Haunting Beauty

Haunting Beauty

December 30, 2010

This is a companion piece to our Ancient Beauty article.

Few plants quickened the pulse of Victorian-era collectors more than the seemingly humble fern (see “Ancient Beauty”). It's safe to say that the specimen above, the Athyrium ‘Ghost’ fern, with its luminous, silvery fronds, would have caused a stir had it been discovered back then.

In the early 1990s, it certainly impressed botanist John Mickel, then curator of ferns at the New York Botanical Garden. Mickel was shown this fern by a private gardener in Richmond, Virginia. Struck by its other-worldly appearance, he went home with some cuttings and determined that the plant was a hybrid of the American Lady fern and the Japanese Painted fern.

“It is sort of a happy accident in that it came up spontaneously, as opposed to being a controlled hybridization,” says Robbin Moran, Mickel's successor at NYBG. Because of its hybrid origins, the Ghost fern is sterile and can be reproduced only through tissue culture, which typically occurs in a lab.

Today, Ghost ferns sold commercially are primarily created at Casa Flora, a horticulture firm based in Dallas. “Tissue culture has allowed ferns that would be much more rare to become much more common,” says Jeff Cook, who works in sales at Casa Flora. The Athyrium ‘Ghost’ ($15) and other ferns can be purchased from Plant Delights Nursery.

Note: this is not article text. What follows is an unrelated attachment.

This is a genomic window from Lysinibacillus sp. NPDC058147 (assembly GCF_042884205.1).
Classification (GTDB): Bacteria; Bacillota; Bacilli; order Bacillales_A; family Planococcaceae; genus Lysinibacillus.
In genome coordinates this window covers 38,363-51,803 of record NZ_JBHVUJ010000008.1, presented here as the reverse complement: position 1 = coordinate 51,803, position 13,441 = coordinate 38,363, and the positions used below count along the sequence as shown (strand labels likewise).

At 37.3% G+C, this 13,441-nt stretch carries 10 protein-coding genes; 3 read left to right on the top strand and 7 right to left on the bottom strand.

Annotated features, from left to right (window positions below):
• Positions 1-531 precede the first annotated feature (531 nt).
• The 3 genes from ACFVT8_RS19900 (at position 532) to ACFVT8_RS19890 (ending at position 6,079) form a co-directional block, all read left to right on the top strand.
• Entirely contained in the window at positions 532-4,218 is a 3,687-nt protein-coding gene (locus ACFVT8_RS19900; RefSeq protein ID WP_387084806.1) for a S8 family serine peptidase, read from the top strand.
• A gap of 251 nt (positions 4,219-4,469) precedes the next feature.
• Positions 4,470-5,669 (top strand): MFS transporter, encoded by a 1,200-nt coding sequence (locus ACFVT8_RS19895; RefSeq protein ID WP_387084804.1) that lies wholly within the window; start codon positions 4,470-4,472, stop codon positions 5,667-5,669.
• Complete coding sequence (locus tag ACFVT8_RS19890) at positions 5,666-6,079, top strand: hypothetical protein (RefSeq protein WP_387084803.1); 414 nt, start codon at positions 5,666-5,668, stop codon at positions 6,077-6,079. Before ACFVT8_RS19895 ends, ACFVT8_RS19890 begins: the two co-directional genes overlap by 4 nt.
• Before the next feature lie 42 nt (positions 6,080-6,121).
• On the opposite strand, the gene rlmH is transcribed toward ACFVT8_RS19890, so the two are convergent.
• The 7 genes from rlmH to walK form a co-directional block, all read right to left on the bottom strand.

Grow Zones:  ‘Ghost’ Fern

The Athyrium ‘Ghost’ is a hardy, shade-loving fern that thrives in Zones 3 to 9. It has a rigid, upright structure and can reach two to three feet in height. Its fronds open silvery white and darken over time to gray-green with burgundy midribs. The Ghost fern is a great accent to darker-leaved shade lovers like Heuchera ‘Obsidian’; try planting multiple ferns en masse to create an ethereal glow in a woodland garden. Like most hardy ferns, the Ghost requires little care, especially when planted in slightly acidic, humus-rich soil.